among other things, Minerva is the goddess of weaving

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2011.02.23 10:19
name a box and egg building

2011.02.23 06:33
7 Wonders (and a half) of POSTMODERN architecture?
Might the whole idea of Strada Novissima (1980) have been inspired by Venturi's Eclectic Houses (1977)?

Seven x Two Wonders of the Post Ages?

Curator examining rare postage due.

2011.02.11 10:40
Le Corbusier, Oeuvre Complète 1957-65.
Dal Co and Forster, Frank O. Gehry: The Complete Works.
John Hejduk, Adjusting Foundations.
El Croquis 131/132 and El Croquis 134/135 (OMA/AMO/Rem Koolhaas).
James Stirling - Michael Wilford & Associates: la Nuova Galleria di Stato e Stoccarda.
van Berkel and Bos, MOVE.
Liane Lefaivre, Leon Battista Alberti's Hypnerotomachia Poliphili.
Oppositions 18.
Lotus International 35 or Learning from Las Vegas (first edition).
Luigi Ficacci, Piranesi: The Complete Etchings.

2011.02.10 11:40
7 Wonders (and a half) of POSTMODERN architecture?
...the poster is too large for scanning. You can find a smaller color version within the front inside cover of Architectural Design 52 1/2 1982, plus the full text on pages 2-3, and some color images of the Strada Novissima and all the architect's design sketches for their respective facades on pages 18-19.
The poster above was issued as a subscription supplement to the January 1981 issue of Architectural Design, and probably isn't all that easy to find these days.

2011.02.09 11:03
7 Wonders (and a half) of POSTMODERN architecture?
from the flatfiles...

Everybody knows Sebastiano Serlio's figurative trilogy: Scena Tragica, Scena Comica, and Scena Satirica.
And yet there seems to be a 'missing scene' from Serlio: the stage set befitting plays for actors. I mean that stage set which does not simply transfigure the real world into fiction but which makes of fiction palimpsest texts.
Demetri Porphyrios

2011.02.07 11:06
Tacet - Silence in Architecture
You'll have to provide some examples, because I don't fully agree with your 'of course' assessment. I can see what you say being true in terms of how a night sky completely devoid of man-made light literally offers the universe, but there's also the joy of exercising focus while searching through a thousand puzzle pieces (all the stars) to find the ones you want (Mars, Jupiter, Saturn).
Mars, Jupiter and Saturn are relatively easy to find on a clear night in the city (where you don't see all the stars), because, after the Moon and Venus, they are brighter than the rest of the heavenly bodies.

2011.02.07 07:18
Tacet - Silence in Architecture
Quiet's cool because it actually lets you hear noise from far away, albeit quietly. Whenever I hear the freight train that's a half mile away, that means it's about to rain. Lunchtime out front offers the happy cacophony of many children in a school yard, reverberating from on top of the other side of the valley. Hearing the constant flow of the Roosevelt Boulevard (US Rt. 1, twelve lanes of traffic also on top of the other side of the valley) at night when the windows are open really puts you to sleep.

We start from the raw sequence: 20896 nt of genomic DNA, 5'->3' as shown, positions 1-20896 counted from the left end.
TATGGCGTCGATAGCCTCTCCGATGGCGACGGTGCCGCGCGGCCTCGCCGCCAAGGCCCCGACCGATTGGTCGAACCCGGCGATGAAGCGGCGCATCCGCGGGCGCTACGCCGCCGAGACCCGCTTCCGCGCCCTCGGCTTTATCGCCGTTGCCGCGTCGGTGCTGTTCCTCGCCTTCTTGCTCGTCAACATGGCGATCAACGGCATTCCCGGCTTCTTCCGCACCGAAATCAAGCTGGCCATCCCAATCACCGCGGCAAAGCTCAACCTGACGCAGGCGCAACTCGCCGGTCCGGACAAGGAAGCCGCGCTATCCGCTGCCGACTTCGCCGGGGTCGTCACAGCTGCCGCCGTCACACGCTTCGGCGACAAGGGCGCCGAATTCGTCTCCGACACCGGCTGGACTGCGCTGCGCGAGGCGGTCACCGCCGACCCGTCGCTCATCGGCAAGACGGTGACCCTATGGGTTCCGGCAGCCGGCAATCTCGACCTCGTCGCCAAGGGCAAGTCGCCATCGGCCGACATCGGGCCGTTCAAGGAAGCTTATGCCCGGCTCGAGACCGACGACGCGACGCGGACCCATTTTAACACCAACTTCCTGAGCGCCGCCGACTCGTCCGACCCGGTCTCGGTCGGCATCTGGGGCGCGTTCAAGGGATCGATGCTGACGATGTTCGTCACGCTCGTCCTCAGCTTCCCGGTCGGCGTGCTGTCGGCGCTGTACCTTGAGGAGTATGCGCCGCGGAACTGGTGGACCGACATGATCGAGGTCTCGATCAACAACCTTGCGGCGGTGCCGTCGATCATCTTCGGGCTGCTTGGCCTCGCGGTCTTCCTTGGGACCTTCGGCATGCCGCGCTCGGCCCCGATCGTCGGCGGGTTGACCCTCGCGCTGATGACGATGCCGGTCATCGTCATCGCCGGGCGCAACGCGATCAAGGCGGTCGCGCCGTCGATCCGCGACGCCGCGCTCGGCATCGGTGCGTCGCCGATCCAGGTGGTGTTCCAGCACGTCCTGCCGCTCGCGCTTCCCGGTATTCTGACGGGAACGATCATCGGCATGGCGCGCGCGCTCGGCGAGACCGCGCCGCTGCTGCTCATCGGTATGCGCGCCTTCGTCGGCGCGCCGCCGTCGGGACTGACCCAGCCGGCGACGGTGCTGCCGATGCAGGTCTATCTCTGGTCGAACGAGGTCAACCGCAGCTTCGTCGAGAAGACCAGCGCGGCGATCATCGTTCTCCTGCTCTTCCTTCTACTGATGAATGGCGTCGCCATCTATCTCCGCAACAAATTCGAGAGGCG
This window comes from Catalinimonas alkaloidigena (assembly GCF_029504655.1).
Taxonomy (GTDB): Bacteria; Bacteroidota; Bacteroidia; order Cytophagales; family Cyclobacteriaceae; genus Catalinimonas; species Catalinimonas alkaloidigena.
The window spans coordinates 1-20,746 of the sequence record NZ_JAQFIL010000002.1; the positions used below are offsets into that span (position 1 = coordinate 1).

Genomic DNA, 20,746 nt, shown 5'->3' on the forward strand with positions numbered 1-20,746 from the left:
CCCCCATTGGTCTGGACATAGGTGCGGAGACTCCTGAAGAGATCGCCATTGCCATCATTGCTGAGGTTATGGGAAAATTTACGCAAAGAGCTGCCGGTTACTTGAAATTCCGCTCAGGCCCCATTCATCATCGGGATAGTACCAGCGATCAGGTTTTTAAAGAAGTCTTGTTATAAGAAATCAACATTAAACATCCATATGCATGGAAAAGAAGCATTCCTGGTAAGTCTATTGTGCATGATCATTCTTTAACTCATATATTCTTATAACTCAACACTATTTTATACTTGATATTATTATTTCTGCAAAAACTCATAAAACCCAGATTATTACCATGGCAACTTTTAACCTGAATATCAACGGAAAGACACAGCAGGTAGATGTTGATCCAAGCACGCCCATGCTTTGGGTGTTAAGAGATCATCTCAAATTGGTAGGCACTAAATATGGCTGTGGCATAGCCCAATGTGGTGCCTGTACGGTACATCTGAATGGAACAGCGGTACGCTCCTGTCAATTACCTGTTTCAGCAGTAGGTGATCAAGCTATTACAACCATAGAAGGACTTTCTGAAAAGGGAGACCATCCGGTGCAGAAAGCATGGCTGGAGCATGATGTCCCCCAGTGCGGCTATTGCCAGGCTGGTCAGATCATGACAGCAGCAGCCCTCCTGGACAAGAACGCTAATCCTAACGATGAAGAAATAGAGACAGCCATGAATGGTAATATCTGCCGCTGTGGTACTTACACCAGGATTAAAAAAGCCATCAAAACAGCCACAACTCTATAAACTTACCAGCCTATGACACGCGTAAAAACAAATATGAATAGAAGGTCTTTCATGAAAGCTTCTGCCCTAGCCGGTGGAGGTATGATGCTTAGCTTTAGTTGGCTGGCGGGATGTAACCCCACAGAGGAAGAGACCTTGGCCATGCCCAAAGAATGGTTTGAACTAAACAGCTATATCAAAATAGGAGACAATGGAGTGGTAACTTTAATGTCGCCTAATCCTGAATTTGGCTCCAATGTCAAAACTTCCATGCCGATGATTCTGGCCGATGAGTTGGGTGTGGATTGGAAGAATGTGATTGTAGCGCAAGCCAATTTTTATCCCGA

Quiet's spectacular precisely because of the things it lets you hear otherwise.

2011.02.05 18:07
Bjarke's Moonlit.
The subject/theme of Volume 14 (2007) is 'Unsolicited Architecture'.
'Architecture to go beyond itself'--the exploration of new domains and terrains--has been our motto since Volume was conceived in 2005. Time for a next step: how to practice beyondness? How to materialize this discourse, when it seems to be working against all economic and industrial odds? Volume presents the UNSOLOCITED practice--a powerful idea generator, a solid business plan and an ideal design approach. These are essential tools to permit architects to reclain their professional autonomy.

2011.02.02 10:38
UAE Parliament to Ehrlich Architects

I wonder if Louis Kahn's design for the Parliament for West Pakistan, 1965, provided any inspiration for the Ehrlich Architect's design.

2011.02.01 11:38
Umberto Eco's The Limits of Interpretation is almost completely available online. I've read half of it over the beginning of winter holidays, and plan to read the rest soon. As mentioned above, I see the texts of pages 54-62 germane to a critique of Aureli's "Instauratio Urbis: Piranesi's Campo Marzio versus Nolli's Pianta di Roma":
"...a convenient opposition between interpreting (critically) and merely using a text. To critically interpret a text means to read it in order to discover, along with our reaction to it, something about its nature. To use a text means to start from it in order to get something else, even accepting the risk of misinterpreting it from the semantic point of view."
Eco, p. 57.
Aureli and Eisenman use Piranesi's Ichnographia Campus Martius as a defense of their own beliefs of autonomous and/or absolute architecture, and indeed manifest misinterpretations (e.g. "Piranesi reinvented Rome as a city without streets.", Aureli, p. 137.) because they continue to ignore critical interpretations that have manifest many discoveries as to the actual nature of Piranesi's Ichnographia Campus Martius

2011.01.31 12:39
what is our current architectural style called
Gehry's Winton Guest House Style

apparently inspired by Morandi's still-life paintings
The Gehry-inspired-by-Morandi Style?




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